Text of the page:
Republican congressional leaders have largely backed Trump in his push for the wall.
Trump's wall has transcended typical Washington bickering over policy goals to become a political battle over the central ideologies of both parties.
By a vote of 240-188 along mostly partisan lines, the House passed the bill and sent it to the Republican-controlled Senate as part of Democrats' latest strategy to end partial government shutdowns at many federal agencies that began on December 22.
Sen. Tom Udall (D-N.M.) is leading the effort by Senate Democrats to introduce a companion bill to a major political and electoral reform bill introduced by House Democrats on January 4. They reiterated their call for Trump and Senate Republicans to reopen the government while Congress debates the "expensive and ineffective wall". The shutdown will become the longest ever on Saturday, a day after hundreds of thousands of federal employees will also miss their first paycheck.
Sen. Rubio, however, argued that Democrats remain defiant toward his proposed legislation, because "a significant [number] of Senate Democrats now support BDS", and that leaders within the Democratic Party want to avoid a floor vote that would reveal their support for the BDS movement's discriminatory economic warfare against Israel.
Senate Democrats blocked action on a bill unrelated to the ongoing government shutdown Tuesday, in protest of President Donald Trump's demands to fund a controversial border wall with Mexico in exchange for reopening the agencies. Later Tuesday night, Trump will deliver an address to the nation from the Oval Office on border security, in which he's expected to make his case for why Congress should approve the border wall funding he's requested.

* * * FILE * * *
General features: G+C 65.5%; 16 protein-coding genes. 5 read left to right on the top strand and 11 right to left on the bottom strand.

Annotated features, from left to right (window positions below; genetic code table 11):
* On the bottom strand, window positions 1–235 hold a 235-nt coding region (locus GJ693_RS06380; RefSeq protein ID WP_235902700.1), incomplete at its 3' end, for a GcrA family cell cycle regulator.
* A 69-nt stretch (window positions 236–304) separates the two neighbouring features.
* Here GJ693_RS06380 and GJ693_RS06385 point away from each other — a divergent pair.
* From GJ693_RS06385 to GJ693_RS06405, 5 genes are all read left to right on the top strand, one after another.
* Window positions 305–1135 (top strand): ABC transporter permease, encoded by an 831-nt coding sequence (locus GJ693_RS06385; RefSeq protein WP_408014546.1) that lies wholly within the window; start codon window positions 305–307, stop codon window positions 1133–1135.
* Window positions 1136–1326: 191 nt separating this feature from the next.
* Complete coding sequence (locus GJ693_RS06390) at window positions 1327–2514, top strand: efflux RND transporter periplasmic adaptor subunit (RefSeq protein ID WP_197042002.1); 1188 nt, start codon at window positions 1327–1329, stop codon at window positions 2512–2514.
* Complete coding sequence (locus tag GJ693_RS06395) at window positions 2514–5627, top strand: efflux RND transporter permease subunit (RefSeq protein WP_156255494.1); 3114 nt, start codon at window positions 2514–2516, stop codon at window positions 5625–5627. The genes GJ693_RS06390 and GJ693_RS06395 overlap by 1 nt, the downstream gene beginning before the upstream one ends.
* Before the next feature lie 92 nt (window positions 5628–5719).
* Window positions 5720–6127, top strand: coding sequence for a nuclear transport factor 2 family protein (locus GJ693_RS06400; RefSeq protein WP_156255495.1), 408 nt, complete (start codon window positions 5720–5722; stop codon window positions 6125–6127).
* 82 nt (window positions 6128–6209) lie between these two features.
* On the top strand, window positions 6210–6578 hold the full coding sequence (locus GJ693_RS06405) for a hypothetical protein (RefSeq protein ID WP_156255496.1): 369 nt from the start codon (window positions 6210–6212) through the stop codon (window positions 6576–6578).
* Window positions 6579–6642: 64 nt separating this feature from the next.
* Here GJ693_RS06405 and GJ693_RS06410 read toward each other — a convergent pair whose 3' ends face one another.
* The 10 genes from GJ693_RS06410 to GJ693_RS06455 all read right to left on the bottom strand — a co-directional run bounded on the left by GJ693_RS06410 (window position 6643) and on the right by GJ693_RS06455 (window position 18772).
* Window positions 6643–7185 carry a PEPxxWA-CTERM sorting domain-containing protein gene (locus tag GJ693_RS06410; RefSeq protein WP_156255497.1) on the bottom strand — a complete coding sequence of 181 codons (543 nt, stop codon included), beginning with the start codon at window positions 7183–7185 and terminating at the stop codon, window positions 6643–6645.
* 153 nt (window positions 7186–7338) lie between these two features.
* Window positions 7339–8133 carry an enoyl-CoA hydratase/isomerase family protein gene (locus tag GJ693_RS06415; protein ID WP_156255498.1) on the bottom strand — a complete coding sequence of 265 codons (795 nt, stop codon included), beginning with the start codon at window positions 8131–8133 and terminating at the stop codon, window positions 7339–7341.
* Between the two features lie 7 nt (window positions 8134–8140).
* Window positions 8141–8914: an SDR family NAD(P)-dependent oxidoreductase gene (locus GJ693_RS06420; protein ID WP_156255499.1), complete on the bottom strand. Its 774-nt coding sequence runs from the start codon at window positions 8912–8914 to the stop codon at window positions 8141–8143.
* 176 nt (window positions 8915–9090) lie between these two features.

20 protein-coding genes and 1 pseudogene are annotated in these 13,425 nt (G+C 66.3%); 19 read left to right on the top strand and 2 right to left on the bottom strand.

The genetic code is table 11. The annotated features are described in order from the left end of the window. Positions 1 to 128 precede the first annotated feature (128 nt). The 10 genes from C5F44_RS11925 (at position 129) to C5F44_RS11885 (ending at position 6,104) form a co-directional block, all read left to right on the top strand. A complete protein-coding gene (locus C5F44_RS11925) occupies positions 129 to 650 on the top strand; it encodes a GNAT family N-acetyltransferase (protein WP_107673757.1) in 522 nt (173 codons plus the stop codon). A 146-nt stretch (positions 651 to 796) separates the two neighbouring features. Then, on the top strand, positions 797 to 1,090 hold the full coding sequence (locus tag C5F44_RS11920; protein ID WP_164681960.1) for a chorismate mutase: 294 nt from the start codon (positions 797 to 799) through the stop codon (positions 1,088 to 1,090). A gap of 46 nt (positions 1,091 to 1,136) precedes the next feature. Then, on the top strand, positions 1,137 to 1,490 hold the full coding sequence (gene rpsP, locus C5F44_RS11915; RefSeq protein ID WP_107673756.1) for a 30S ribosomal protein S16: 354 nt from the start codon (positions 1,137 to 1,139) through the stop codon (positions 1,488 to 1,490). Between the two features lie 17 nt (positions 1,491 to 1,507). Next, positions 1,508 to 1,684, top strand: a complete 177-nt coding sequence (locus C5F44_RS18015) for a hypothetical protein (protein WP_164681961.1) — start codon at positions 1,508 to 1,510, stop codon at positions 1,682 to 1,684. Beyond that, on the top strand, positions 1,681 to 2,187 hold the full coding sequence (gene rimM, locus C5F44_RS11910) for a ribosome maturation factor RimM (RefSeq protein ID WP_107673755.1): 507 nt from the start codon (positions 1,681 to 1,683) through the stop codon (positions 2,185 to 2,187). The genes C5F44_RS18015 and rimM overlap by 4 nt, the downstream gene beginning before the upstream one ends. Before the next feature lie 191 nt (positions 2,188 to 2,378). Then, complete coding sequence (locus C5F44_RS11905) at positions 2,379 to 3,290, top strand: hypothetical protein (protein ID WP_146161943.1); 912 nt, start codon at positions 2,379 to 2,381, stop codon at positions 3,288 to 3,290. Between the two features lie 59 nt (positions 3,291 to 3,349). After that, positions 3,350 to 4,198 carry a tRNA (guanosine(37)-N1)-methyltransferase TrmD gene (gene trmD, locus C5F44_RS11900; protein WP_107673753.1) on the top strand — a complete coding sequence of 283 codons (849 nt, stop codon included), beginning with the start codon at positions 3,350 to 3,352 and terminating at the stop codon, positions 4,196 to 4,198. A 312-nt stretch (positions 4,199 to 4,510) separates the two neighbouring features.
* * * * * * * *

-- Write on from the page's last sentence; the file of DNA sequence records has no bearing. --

The Senate voted unanimously last month on spending bills that would keep the government open, with an understanding from the White House that Trump would sign off on the bill.
"Due to the government shutdown, millions of low-income renters are at risk if the shutdown continues into February, when public housing officials say they don't know if rental assistance payments will be able to continue", he wrote.
In the House, Representative Eliot Engel, a New York Democrat and chairman of the Foreign Affairs Committee, is pushing the Syria provisions as a separate bill.
McConnell's gambit is a transparent one, said Halie Soifer, the director of the Jewish Democratic Council of America.
Democrats plan to vote against the measure to pressure McConnell to pass legislation funding the government, according to a senior Senate Democratic aide who spoke on the condition of anonymity to discuss party strategy. "Currently, 79% of Republicans say they sympathize more with Israel than the Palestinians, compared with just 27% of Democrats". He said the White House ignored those statistics when issuing the updated request. "We've never had a better ally".
The most outspoken critic has been Independent Vermont Senator Bernie Sanders who slammed the introduction of the bill in the midst of a government now in its third week.